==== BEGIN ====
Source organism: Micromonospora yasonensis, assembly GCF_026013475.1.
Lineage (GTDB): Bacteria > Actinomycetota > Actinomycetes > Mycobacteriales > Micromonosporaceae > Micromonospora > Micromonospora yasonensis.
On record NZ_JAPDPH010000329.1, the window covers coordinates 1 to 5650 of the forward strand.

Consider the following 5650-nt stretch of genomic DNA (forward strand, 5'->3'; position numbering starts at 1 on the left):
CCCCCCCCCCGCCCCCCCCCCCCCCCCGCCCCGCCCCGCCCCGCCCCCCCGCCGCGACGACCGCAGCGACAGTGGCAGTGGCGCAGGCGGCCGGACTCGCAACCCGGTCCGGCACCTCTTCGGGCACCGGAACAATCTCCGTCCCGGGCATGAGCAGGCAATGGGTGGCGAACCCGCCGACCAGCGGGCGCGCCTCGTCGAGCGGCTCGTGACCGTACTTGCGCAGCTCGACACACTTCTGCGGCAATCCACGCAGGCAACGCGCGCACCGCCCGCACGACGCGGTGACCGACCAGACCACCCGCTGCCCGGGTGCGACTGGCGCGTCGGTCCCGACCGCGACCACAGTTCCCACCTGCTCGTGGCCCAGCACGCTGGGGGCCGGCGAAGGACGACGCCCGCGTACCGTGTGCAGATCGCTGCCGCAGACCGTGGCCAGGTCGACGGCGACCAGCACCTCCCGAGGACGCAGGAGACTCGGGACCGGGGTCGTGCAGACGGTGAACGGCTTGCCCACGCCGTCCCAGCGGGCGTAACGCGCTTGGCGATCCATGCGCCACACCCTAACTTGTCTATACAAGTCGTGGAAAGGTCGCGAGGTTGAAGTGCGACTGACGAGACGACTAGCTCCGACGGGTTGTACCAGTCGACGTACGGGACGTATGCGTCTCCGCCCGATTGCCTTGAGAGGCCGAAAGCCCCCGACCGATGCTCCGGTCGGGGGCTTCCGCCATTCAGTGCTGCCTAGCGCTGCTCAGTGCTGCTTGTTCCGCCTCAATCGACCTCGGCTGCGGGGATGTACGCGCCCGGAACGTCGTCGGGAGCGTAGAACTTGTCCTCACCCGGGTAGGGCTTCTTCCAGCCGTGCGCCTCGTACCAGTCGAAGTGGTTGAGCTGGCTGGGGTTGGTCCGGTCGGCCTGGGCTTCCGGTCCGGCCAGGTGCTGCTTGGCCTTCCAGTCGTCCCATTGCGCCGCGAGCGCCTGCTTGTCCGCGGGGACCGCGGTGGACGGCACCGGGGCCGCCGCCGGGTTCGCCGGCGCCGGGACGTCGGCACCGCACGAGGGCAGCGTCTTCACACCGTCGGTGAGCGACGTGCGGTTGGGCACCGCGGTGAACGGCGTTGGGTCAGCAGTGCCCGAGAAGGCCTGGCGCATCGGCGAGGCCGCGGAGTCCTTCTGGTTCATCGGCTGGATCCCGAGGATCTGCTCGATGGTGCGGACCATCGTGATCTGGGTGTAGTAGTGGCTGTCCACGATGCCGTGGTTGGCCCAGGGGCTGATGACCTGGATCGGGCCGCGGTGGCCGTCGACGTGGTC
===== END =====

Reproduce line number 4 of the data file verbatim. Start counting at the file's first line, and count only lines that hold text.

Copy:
Consider the following 5650-nt stretch of genomic DNA (forward strand, 5'->3'; position numbering starts at 1 on the left):